"A continuum of symptoms and signs of central nervous system (including autonomic) hyperactivity may accompany cessation of alcohol intake.

"A mild alcohol withdrawal syndrome includes tremor, weakness, headache, sweating, hyperreflexia, and gastrointestinal symptoms. Tachycardia may be present and blood pressure can be slightly elevated. Symptoms usually begin within about 6 hours of cessation. Some patients have generalized tonic-clonic seizures (called alcohol-related seizure, or rum fits) but usually not > 2 in short succession. Seizures generally occur 6 to 48 hours after cessation of alcohol.

"Alcoholic hallucinosis (hallucinations without other impairment of consciousness) follows abrupt cessation from prolonged, excessive alcohol use, usually within 12 to 24 hours. Hallucinations are typically visual. Symptoms may also include auditory illusions and hallucinations that frequently are accusatory and threatening; patients are usually apprehensive and may be terrified by the hallucinations and by vivid, frightening dreams.

"Alcoholic hallucinosis may resemble schizophrenia, although thought is usually not disordered and the history is not typical of schizophrenia. Symptoms do not resemble the delirious state of an acute organic brain syndrome as much as does delirium tremens (DT) or other pathologic reactions associated with withdrawal. Consciousness remains clear, and the signs of autonomic lability that occur in DT are usually absent. When hallucinosis occurs, it usually precedes DT and is transient.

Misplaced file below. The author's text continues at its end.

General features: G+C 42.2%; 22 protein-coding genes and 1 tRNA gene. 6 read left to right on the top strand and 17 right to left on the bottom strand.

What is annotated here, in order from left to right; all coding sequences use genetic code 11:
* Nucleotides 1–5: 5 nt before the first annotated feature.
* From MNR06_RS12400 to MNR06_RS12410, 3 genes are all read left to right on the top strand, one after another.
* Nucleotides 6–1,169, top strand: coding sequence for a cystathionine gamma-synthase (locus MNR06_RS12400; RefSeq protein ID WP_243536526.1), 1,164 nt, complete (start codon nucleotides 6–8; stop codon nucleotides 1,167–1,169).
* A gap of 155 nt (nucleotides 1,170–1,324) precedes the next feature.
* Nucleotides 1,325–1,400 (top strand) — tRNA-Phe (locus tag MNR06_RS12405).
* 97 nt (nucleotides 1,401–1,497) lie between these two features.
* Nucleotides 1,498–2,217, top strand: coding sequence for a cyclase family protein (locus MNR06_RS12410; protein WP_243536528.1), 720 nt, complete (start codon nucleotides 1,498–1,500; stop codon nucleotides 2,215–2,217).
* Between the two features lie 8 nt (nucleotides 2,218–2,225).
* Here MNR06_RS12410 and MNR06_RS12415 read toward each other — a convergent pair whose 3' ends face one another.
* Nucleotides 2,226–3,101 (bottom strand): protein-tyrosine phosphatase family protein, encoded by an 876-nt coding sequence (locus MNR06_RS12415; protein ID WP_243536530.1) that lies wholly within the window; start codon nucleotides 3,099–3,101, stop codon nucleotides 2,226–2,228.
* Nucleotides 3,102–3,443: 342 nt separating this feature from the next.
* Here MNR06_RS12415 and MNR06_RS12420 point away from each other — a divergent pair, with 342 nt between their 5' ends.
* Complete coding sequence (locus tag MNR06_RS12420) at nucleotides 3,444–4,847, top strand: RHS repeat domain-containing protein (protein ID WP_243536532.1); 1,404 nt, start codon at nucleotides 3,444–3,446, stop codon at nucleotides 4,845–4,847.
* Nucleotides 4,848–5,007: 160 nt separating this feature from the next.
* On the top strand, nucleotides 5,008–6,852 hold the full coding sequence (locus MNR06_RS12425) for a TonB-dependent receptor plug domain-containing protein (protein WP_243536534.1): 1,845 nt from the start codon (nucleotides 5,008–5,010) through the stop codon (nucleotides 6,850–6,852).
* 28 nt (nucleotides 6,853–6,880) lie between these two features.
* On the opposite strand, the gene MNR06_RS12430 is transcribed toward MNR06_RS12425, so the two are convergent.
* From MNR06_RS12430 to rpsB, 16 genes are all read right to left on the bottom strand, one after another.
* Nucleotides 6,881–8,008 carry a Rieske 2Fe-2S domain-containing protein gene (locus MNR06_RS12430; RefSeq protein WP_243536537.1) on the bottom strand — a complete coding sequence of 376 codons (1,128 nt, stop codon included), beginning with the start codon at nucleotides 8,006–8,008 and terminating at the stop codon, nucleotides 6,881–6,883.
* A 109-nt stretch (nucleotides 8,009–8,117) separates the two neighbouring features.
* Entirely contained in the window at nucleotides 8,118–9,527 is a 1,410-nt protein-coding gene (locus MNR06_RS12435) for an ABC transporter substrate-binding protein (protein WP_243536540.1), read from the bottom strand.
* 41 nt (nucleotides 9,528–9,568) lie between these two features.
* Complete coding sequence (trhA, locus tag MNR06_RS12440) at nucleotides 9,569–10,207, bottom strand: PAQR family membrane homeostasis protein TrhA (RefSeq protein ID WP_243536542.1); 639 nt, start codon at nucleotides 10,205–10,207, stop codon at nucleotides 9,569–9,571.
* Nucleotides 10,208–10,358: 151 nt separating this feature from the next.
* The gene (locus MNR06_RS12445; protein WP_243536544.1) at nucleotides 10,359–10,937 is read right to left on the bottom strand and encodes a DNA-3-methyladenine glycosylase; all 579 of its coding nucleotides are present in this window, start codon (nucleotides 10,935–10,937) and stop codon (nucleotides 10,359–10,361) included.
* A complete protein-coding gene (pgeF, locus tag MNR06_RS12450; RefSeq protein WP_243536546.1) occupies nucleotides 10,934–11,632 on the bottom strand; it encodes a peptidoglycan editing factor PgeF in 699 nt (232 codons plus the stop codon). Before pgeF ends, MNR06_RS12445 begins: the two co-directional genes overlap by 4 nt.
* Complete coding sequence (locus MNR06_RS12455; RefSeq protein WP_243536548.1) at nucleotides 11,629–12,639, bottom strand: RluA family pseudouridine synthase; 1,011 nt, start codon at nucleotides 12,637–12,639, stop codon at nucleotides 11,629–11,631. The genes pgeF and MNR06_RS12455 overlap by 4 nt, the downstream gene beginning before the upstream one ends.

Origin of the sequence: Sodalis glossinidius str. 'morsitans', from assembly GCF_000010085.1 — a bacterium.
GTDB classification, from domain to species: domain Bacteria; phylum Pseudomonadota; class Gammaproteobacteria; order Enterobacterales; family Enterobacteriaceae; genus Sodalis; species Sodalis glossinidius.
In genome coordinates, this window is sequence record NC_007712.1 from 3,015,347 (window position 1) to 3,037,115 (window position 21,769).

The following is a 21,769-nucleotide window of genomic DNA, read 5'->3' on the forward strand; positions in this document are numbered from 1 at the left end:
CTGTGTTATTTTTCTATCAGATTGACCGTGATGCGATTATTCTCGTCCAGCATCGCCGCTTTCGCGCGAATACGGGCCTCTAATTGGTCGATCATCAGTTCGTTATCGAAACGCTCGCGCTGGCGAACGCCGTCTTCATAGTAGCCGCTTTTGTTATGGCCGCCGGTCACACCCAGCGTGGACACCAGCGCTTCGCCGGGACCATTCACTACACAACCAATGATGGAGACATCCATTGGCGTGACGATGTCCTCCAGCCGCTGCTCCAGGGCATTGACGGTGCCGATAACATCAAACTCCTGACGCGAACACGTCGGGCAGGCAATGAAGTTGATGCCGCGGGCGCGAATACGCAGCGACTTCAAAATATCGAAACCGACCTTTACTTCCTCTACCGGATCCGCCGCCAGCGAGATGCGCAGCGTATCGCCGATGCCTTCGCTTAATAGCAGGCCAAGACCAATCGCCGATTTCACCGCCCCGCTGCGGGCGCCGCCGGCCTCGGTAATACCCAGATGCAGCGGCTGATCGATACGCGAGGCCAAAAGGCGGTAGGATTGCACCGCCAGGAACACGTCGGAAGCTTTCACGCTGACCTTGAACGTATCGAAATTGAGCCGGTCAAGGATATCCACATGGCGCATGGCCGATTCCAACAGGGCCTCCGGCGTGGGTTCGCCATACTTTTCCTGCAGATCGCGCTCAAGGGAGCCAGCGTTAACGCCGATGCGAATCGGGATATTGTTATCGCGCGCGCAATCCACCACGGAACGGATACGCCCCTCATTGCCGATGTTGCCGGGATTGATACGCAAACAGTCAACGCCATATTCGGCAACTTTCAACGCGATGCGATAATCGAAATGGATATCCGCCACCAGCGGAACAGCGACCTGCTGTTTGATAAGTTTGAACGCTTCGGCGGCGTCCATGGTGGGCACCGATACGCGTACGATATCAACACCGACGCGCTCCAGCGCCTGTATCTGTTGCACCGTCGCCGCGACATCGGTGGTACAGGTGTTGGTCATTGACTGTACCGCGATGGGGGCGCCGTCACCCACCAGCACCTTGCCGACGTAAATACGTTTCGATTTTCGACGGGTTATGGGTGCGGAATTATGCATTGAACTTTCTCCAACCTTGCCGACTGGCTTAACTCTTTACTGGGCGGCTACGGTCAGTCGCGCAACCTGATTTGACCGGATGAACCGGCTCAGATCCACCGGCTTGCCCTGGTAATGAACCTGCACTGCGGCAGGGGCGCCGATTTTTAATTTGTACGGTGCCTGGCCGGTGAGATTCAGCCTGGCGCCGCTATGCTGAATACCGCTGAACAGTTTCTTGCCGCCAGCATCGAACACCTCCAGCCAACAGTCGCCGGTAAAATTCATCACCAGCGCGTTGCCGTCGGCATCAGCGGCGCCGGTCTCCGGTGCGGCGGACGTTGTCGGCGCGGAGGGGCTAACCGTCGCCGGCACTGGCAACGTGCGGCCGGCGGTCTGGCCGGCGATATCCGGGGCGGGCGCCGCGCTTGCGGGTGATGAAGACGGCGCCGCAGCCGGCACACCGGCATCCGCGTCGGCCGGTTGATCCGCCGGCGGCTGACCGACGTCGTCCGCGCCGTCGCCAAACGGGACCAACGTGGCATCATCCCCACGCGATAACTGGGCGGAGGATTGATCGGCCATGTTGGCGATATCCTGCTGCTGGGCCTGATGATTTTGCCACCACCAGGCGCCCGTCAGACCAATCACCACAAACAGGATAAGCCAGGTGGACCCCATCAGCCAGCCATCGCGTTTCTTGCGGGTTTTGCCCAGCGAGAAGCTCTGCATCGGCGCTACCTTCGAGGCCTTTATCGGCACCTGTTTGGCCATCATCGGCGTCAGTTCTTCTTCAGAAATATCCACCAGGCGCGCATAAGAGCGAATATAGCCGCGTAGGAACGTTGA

"Delirium tremens usually begins 48 to 72 hours after alcohol withdrawal; anxiety attacks, increasing confusion, poor sleep (with frightening dreams or nocturnal illusions), profuse sweating, and severe depression also occur. Fleeting hallucinations that arouse restlessness, fear, and even terror are common. Typical of the initial delirious, confused, and disoriented state is a return to a habitual activity; eg, patients frequently imagine that they are back at work and attempt to do some related activity.

"Autonomic lability, evidenced by diaphoresis and increased pulse rate and temperature, accompanies the delirium and progresses with it. Mild delirium is usually accompanied by marked diaphoresis, a pulse rate of 100 to 120 beats/minute, and a temperature of 37.2 to 37.8° C. Marked delirium, with gross disorientation and cognitive disruption, is accompanied by significant restlessness, a pulse of > 120 beats/minute, and a temperature of > 37.8° C; risk of death is high.

"During delirium tremens, patients are suggestible to many sensory stimuli, particularly to objects seen in dim light. Vestibular disturbances may cause them to believe that the floor is moving, the walls are falling, or the room is rotating. As the delirium progresses, resting tremor of the hand develops, sometimes extending to the head and trunk. Ataxia is marked; care must be taken to prevent self-injury. Symptoms vary among patients but are usually the same for a particular patient with each recurrence."


Gerald F. O’Malley, DO, and Rika O’Malley , MD. Alcohol Toxicity and Withdrawal. Merck Manual - Professional Version. Reviewed/Revised Dec. 2022. Last accessed July 22, 2023.